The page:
It’s been three years since Museum of Ice Cream — what might be considered the case study for pop-up Instagram havens — opened its sugary doors. Now, co-founders Maryellis Bunn, called “Millennial Walt Disney” by New York Magazine, and Manish Vora are starting an experience development company to build more “experiums” — or experiential museums.
Their new firm Figure8 will house Museum of Ice Cream and any subsequent new brands with the help of $40 million in funding that values the company at $200 million. Elizabeth Street Ventures, Maywic Select Investment and OCV Partners led the investment.
Through Figure8, the co-founders will be able to address the “overwhelming amount of requests” from companies requesting custom-branded experiences. It will also fuel Museum of Ice Cream’s growth, with a new location planned for each quarter, and enable it to build new similar brands.
“Globalization and technology have made the world smaller, yet people are more lonely than ever,” Bunn said in a statement. “I want to inspire people around the world with what I call ‘experiums,’ emotional and transformative moments and spaces for people to reconnect with themselves and those around them.”
Whether human connection is the ultimate goal, however, should be questioned.
Entering Museum of Ice Cream — or any of the dozens of other experience-based “museums” that have capitalized on its success, such as Color Factory, Rosé Mansion, 29Rooms, Happy Place and more — is more like a technicolor photo shoot than a social gathering.
Attendees primarily can be found posing in front of carefully curated backdrops — or waiting in line to do so. If they are socializing, it’s usually with the person they came with or to ask a stranger to snap a picture for them.
Fifty-six percent of attendees of these events agree that they only take part in these experiences for Instagram posts, according to a study from digital media network Fullscreen.
Pressures brought on by social media have shown to negatively affect digital native millennials and members of Gen-Z. With that in mind, it seems that these events may actually be feeding the loneliness they claim to seek to address.
Sixty-eight percent of respondents in a study by marketing agency Hill Holliday reported that social media “sometimes or often makes them feel sad, anxious, or depressed.” Over half of the respondents reported a desire to get away from social media for a while, primarily for wasting time and negativity.
Rising rates of depression and suicide among young people may also be linked to their high usage of social media and smartphones.
More than anything, these experiences appear to act more as opportunities for people to connect with brands; not other people.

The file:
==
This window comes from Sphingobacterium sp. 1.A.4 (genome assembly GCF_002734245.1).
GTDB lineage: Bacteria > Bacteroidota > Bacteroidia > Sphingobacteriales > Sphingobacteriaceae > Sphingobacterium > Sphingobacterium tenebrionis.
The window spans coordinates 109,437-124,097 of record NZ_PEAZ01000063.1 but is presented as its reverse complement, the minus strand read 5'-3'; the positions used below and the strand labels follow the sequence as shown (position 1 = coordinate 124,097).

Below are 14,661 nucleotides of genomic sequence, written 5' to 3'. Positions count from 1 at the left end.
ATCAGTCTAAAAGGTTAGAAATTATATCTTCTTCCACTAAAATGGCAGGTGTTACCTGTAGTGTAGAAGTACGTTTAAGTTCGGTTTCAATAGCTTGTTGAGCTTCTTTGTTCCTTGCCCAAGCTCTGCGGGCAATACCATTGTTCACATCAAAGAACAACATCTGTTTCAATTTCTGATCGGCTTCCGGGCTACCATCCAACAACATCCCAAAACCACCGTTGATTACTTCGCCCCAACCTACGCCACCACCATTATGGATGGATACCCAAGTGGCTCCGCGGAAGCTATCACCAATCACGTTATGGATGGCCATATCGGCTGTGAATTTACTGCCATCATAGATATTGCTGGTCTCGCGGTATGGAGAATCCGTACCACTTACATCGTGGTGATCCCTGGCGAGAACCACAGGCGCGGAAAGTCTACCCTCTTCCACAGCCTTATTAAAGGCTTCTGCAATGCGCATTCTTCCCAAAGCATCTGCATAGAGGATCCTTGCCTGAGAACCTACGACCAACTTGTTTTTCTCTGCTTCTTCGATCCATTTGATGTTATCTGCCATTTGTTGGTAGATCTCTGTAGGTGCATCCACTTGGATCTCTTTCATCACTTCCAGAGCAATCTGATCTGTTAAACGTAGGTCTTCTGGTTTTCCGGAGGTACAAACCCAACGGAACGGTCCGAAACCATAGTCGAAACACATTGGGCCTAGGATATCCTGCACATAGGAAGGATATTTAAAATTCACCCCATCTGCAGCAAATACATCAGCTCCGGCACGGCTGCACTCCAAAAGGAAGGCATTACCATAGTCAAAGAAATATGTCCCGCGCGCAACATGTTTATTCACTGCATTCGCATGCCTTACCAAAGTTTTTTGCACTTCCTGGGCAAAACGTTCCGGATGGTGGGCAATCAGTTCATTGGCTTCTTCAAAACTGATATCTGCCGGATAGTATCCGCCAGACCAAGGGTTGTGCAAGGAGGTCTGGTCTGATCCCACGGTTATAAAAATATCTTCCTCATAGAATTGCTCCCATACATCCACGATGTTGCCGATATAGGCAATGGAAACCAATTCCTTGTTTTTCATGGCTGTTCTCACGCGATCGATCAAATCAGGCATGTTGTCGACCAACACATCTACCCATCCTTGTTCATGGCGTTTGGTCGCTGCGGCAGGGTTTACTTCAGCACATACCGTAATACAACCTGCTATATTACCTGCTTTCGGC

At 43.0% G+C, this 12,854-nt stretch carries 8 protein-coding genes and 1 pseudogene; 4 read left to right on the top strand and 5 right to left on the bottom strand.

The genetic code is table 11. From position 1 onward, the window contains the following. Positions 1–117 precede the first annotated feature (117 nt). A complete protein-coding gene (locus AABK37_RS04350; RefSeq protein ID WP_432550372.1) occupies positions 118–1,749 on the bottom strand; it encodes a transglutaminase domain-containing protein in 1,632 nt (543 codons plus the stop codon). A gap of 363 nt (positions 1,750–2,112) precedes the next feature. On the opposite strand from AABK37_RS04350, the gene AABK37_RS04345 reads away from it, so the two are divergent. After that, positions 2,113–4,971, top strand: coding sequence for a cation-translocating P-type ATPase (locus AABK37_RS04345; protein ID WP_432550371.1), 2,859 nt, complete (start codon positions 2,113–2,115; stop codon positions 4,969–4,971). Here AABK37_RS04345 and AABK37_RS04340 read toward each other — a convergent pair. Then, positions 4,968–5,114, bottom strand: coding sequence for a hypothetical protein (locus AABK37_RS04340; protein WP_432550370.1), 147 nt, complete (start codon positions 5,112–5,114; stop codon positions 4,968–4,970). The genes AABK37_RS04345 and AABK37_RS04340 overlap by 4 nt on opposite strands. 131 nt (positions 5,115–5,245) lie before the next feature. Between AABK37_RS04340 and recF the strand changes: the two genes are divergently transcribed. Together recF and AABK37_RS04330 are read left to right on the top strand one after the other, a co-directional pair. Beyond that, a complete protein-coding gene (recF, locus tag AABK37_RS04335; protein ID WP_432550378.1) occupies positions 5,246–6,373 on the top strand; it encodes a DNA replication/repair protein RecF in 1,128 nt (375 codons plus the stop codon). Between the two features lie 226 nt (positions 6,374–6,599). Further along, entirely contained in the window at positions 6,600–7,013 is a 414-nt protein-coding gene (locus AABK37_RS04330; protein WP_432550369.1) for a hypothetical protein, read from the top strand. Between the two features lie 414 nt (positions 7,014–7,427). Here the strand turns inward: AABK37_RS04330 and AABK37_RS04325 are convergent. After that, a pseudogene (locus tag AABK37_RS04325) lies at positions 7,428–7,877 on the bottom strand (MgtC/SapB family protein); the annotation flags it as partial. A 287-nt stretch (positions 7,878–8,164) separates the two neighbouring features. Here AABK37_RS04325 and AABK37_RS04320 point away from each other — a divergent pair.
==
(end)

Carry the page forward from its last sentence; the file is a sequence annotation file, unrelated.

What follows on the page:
Many of these “experiums” feature exhibits created in partnership with brands. Museum of Ice Cream’s first location featured an interactive exhibit from dating app Tinder, complete with a two-person ice cream sandwich swing and a mock dating app for finding with “your true flavor match.”
It’s not just Museum of Ice Cream though. Last year’s run of 29Rooms — an event put on by a brand itself, millennial women-focused digital media company Refinery29 — included “rooms” sponsored by Reebok, Revlon, Pantene, TNT and Plan B contraceptive. Color Factory in New York is sponsored by Maybelline, Gymboree and custom balloon company Anagram.
Fullscreen reported that 82% of attendees take note of brands that sponsor an experience, and nearly three-quarters said that an experience has changed their opinion of a brand for the better.
The success of Museum of Ice Cream has made it a valuable brand in and of itself — a fact cemented by that $200 million valuation. Since Museum of Ice Cream was founded in 2016, its rapid success, fueled by viral attention online, has enabled it to open four locations in major U.S. cities, as well as launch products with major consumer brands, including an array of branded ice creams and a kids’ clothing line at Target, a makeup collection with Sephora, and an American Express Platinum Card.
While “experiums” may provide opportunities for people to interact with brands in more human ways, they do little to truly foster legitimate connection for this reason. Their dependence on social media for growth may ultimately be their double-edged sword.
These companies can’t claim to fight the downfalls of social media while building a business model dependent on consumers paying to fill their Instagram feeds.